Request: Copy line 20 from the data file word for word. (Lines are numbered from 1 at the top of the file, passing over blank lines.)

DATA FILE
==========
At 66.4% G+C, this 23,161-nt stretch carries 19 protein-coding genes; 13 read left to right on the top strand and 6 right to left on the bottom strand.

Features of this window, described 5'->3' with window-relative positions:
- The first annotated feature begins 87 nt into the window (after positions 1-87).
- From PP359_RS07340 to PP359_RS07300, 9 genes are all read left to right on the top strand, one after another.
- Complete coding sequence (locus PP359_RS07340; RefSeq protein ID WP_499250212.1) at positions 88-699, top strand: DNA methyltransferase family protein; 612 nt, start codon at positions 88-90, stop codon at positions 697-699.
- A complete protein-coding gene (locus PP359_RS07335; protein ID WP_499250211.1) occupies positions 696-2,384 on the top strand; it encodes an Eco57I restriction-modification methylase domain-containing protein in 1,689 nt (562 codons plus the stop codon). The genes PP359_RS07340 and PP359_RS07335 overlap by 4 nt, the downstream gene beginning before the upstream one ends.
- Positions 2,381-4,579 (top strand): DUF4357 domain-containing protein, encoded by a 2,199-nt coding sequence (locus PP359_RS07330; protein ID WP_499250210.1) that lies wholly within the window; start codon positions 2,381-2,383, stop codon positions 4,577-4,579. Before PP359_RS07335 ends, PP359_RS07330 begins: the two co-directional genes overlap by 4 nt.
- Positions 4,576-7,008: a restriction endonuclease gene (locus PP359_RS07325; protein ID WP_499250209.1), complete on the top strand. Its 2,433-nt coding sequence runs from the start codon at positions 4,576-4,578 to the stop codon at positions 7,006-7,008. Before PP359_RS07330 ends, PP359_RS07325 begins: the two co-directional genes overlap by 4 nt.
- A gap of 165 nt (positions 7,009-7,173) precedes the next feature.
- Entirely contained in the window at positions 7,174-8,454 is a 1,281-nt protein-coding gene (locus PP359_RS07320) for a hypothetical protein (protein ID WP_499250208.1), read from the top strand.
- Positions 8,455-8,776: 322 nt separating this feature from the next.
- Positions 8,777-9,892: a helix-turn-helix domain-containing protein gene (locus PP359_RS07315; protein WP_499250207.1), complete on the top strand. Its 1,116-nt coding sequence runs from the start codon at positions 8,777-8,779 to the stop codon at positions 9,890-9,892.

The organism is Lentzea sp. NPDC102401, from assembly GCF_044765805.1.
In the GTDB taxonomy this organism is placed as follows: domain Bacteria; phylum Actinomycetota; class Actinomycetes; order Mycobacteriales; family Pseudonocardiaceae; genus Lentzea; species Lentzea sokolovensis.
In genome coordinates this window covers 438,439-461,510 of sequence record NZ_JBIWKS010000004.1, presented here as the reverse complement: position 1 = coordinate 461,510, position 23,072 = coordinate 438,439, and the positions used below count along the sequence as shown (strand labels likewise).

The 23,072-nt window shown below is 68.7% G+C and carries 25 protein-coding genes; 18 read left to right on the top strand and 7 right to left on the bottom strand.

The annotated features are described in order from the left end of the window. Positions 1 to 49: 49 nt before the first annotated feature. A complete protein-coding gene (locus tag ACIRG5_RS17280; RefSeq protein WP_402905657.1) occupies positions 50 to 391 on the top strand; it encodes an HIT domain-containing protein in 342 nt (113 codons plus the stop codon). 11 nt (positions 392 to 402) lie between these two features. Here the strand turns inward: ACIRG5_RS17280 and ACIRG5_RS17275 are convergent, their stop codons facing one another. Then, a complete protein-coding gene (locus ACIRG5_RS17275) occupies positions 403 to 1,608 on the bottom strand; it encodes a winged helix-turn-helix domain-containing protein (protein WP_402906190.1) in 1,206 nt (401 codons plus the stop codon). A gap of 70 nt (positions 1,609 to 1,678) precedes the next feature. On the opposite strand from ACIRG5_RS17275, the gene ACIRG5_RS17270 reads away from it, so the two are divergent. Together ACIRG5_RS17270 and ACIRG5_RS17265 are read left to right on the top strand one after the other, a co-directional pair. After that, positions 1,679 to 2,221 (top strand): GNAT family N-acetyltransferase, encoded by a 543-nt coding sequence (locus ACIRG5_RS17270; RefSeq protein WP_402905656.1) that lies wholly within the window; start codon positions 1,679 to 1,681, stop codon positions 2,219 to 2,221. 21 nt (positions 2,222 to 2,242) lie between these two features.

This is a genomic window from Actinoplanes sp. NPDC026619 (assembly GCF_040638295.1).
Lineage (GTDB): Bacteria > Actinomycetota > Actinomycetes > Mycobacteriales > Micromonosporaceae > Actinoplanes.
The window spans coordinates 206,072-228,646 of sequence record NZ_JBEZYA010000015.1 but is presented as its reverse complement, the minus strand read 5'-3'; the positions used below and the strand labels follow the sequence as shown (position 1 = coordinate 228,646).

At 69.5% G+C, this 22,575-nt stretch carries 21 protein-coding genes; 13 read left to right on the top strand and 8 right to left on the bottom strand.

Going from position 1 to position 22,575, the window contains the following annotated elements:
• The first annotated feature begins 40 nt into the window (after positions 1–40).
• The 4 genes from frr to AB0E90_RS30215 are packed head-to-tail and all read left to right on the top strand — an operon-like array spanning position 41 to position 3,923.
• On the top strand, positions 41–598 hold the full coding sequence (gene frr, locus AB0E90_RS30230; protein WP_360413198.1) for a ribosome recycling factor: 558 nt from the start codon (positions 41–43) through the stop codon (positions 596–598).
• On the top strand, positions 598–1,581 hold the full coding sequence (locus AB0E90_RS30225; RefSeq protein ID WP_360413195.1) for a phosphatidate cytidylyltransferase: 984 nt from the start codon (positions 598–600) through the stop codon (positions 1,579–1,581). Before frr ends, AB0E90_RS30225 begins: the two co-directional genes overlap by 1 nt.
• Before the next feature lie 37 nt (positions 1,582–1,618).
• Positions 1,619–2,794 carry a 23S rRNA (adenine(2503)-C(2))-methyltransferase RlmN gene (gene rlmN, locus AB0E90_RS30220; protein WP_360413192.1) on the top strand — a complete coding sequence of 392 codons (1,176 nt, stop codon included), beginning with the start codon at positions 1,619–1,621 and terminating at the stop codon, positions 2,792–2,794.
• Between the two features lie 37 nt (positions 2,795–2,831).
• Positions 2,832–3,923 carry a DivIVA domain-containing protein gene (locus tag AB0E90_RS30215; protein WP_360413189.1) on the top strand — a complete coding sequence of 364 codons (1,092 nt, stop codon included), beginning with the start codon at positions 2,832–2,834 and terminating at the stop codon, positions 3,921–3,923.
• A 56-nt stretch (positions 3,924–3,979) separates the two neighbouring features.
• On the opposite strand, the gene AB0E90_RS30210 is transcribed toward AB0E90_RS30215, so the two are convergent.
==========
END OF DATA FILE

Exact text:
The window spans coordinates 206,072-228,646 of sequence record NZ_JBEZYA010000015.1 but is presented as its reverse complement, the minus strand read 5'-3'; the positions used below and the strand labels follow the sequence as shown (position 1 = coordinate 228,646).